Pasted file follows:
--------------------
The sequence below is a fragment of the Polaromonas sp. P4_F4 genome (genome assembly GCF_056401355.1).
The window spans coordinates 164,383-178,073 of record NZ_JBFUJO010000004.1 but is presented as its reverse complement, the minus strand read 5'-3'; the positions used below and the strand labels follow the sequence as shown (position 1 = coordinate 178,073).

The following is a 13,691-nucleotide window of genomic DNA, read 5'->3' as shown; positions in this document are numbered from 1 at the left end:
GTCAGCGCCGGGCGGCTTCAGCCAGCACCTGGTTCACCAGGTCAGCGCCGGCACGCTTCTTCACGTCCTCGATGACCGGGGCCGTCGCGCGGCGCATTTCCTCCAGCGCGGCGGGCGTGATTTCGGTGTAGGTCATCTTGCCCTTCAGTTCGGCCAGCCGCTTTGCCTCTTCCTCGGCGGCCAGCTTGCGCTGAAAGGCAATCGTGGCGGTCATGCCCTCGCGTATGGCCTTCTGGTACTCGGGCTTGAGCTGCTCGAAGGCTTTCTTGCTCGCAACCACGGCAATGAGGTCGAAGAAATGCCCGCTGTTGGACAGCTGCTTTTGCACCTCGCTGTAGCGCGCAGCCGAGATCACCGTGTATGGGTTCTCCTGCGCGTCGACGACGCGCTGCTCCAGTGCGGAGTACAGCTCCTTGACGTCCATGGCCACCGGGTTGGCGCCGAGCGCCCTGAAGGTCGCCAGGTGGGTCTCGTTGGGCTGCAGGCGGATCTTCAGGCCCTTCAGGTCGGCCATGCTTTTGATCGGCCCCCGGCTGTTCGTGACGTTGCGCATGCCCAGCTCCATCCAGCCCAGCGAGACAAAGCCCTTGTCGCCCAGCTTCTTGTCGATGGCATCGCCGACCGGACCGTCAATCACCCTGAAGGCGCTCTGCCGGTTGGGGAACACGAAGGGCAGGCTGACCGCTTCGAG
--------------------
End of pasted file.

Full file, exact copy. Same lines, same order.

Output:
The sequence below is a fragment of the Polaromonas sp. P4_F4 genome (genome assembly GCF_056401355.1).
The window spans coordinates 164,383-178,073 of record NZ_JBFUJO010000004.1 but is presented as its reverse complement, the minus strand read 5'-3'; the positions used below and the strand labels follow the sequence as shown (position 1 = coordinate 178,073).

The following is a 13,691-nucleotide window of genomic DNA, read 5'->3' as shown; positions in this document are numbered from 1 at the left end:
GTCAGCGCCGGGCGGCTTCAGCCAGCACCTGGTTCACCAGGTCAGCGCCGGCACGCTTCTTCACGTCCTCGATGACCGGGGCCGTCGCGCGGCGCATTTCCTCCAGCGCGGCGGGCGTGATTTCGGTGTAGGTCATCTTGCCCTTCAGTTCGGCCAGCCGCTTTGCCTCTTCCTCGGCGGCCAGCTTGCGCTGAAAGGCAATCGTGGCGGTCATGCCCTCGCGTATGGCCTTCTGGTACTCGGGCTTGAGCTGCTCGAAGGCTTTCTTGCTCGCAACCACGGCAATGAGGTCGAAGAAATGCCCGCTGTTGGACAGCTGCTTTTGCACCTCGCTGTAGCGCGCAGCCGAGATCACCGTGTATGGGTTCTCCTGCGCGTCGACGACGCGCTGCTCCAGTGCGGAGTACAGCTCCTTGACGTCCATGGCCACCGGGTTGGCGCCGAGCGCCCTGAAGGTCGCCAGGTGGGTCTCGTTGGGCTGCAGGCGGATCTTCAGGCCCTTCAGGTCGGCCATGCTTTTGATCGGCCCCCGGCTGTTCGTGACGTTGCGCATGCCCAGCTCCATCCAGCCCAGCGAGACAAAGCCCTTGTCGCCCAGCTTCTTGTCGATGGCATCGCCGACCGGACCGTCAATCACCCTGAAGGCGCTCTGCCGGTTGGGGAACACGAAGGGCAGGCTGACCGCTTCGAG